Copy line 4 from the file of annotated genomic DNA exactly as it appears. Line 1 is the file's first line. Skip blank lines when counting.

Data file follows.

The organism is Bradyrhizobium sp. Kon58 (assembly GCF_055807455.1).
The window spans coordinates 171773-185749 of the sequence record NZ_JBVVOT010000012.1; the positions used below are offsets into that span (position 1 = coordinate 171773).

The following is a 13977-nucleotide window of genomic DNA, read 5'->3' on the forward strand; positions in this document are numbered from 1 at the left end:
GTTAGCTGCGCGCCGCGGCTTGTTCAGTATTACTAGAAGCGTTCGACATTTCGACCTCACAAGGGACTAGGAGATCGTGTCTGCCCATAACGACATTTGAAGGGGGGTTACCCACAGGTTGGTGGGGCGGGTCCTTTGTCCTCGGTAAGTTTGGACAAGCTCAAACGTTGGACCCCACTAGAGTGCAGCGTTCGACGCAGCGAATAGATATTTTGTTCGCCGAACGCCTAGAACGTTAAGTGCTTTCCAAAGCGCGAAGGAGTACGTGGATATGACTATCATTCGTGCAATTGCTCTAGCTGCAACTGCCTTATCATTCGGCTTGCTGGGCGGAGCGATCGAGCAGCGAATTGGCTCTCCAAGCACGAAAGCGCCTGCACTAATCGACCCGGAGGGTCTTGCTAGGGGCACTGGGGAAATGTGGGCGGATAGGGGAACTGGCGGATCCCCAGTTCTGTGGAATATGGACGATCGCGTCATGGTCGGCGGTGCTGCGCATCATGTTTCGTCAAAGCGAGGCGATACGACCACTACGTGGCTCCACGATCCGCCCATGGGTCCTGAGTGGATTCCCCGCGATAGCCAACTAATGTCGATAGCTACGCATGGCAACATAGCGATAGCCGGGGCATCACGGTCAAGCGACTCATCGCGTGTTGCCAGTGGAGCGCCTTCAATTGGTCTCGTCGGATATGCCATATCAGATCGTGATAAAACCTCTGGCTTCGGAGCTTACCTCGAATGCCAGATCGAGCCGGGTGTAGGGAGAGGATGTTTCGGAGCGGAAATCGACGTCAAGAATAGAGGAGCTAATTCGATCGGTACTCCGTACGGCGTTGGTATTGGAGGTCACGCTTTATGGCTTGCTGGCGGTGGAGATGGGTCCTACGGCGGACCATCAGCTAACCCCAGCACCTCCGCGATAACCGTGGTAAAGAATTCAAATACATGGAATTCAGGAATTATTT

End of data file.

GTTAGCTGCGCGCCGCGGCTTGTTCAGTATTACTAGAAGCGTTCGACATTTCGACCTCACAAGGGACTAGGAGATCGTGTCTGCCCATAACGACATTTGAAGGGGGGTTACCCACAGGTTGGTGGGGCGGGTCCTTTGTCCTCGGTAAGTTTGGACAAGCTCAAACGTTGGACCCCACTAGAGTGCAGCGTTCGACGCAGCGAATAGATATTTTGTTCGCCGAACGCCTAGAACGTTAAGTGCTTTCCAAAGCGCGAAGGAGTACGTGGATATGACTATCATTCGTGCAATTGCTCTAGCTGCAACTGCCTTATCATTCGGCTTGCTGGGCGGAGCGATCGAGCAGCGAATTGGCTCTCCAAGCACGAAAGCGCCTGCACTAATCGACCCGGAGGGTCTTGCTAGGGGCACTGGGGAAATGTGGGCGGATAGGGGAACTGGCGGATCCCCAGTTCTGTGGAATATGGACGATCGCGTCATGGTCGGCGGTGCTGCGCATCATGTTTCGTCAAAGCGAGGCGATACGACCACTACGTGGCTCCACGATCCGCCCATGGGTCCTGAGTGGATTCCCCGCGATAGCCAACTAATGTCGATAGCTACGCATGGCAACATAGCGATAGCCGGGGCATCACGGTCAAGCGACTCATCGCGTGTTGCCAGTGGAGCGCCTTCAATTGGTCTCGTCGGATATGCCATATCAGATCGTGATAAAACCTCTGGCTTCGGAGCTTACCTCGAATGCCAGATCGAGCCGGGTGTAGGGAGAGGATGTTTCGGAGCGGAAATCGACGTCAAGAATAGAGGAGCTAATTCGATCGGTACTCCGTACGGCGTTGGTATTGGAGGTCACGCTTTATGGCTTGCTGGCGGTGGAGATGGGTCCTACGGCGGACCATCAGCTAACCCCAGCACCTCCGCGATAACCGTGGTAAAGAATTCAAATACATGGAATTCAGGAATTATTT